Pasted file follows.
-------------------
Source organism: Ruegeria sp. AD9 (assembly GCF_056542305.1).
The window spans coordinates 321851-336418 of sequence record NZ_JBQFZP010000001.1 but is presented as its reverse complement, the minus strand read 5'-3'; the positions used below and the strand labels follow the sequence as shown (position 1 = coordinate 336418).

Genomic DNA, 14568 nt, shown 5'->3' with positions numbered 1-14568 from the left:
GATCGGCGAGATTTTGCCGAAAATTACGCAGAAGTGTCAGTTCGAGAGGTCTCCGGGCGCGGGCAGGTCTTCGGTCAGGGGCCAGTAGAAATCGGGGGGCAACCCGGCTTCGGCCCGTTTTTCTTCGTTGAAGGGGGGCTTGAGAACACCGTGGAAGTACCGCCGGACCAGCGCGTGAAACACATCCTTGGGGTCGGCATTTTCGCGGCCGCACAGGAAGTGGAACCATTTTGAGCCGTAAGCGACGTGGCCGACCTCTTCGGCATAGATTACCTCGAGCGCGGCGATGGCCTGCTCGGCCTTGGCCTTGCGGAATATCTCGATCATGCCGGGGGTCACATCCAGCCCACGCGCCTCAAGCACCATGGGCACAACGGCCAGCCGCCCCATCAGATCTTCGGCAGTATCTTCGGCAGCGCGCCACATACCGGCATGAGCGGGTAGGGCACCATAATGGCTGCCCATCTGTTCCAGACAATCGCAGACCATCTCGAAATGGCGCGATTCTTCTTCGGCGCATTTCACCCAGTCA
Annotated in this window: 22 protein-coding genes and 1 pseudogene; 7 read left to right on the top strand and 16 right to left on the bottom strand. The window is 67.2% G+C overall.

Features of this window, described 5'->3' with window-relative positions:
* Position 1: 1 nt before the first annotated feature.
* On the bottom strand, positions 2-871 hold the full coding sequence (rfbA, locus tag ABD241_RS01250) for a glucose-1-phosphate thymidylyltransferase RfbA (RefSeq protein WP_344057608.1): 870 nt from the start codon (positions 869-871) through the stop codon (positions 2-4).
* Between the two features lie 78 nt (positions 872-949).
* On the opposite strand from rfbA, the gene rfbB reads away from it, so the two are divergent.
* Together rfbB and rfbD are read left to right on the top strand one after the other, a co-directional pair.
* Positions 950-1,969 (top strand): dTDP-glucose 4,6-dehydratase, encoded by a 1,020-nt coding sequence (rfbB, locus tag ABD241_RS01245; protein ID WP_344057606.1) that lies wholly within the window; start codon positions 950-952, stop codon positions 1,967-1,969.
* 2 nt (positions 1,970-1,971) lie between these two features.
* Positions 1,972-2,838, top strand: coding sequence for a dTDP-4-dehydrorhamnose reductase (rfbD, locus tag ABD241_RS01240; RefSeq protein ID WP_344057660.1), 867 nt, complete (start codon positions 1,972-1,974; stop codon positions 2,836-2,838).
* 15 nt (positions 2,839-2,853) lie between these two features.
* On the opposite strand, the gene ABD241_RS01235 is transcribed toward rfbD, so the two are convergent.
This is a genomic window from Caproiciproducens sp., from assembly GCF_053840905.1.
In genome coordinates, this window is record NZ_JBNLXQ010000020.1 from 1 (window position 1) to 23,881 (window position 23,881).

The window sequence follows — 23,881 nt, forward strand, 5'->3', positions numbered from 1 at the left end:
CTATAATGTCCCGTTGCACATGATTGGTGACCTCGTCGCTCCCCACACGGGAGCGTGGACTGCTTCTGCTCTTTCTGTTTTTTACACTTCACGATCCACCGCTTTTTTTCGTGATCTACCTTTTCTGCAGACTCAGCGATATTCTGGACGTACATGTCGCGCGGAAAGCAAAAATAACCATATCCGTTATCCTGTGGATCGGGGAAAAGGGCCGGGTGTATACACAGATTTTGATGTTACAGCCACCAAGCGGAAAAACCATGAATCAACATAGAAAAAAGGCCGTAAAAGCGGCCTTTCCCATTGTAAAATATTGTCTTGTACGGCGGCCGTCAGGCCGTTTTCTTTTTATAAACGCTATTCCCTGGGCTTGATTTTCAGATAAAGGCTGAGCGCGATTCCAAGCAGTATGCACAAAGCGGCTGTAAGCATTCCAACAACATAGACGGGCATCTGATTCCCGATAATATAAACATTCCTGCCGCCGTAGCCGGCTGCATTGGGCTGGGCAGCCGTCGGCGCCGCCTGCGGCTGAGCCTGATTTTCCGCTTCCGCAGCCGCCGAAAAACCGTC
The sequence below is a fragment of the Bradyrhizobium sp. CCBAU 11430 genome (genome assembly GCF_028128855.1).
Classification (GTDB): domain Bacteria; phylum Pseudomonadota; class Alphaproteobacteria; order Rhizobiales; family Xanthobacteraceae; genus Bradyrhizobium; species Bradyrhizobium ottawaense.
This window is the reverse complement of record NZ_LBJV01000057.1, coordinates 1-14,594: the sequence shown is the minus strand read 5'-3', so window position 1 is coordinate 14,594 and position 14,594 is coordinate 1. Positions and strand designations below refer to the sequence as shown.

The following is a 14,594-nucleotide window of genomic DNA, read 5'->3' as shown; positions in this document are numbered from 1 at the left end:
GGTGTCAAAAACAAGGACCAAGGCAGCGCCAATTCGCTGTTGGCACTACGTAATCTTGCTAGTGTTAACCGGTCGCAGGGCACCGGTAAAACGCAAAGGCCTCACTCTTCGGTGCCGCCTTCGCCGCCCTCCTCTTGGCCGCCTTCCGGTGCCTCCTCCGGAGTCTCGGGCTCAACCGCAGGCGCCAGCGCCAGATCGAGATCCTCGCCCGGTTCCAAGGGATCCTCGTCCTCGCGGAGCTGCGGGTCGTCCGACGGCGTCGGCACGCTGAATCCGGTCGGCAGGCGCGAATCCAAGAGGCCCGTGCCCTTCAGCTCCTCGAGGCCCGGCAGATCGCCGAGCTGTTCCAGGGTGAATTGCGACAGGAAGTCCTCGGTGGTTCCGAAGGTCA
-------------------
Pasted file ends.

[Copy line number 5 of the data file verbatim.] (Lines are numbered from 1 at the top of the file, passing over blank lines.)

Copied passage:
Annotated in this window: 22 protein-coding genes and 1 pseudogene; 7 read left to right on the top strand and 16 right to left on the bottom strand. The window is 67.2% G+C overall.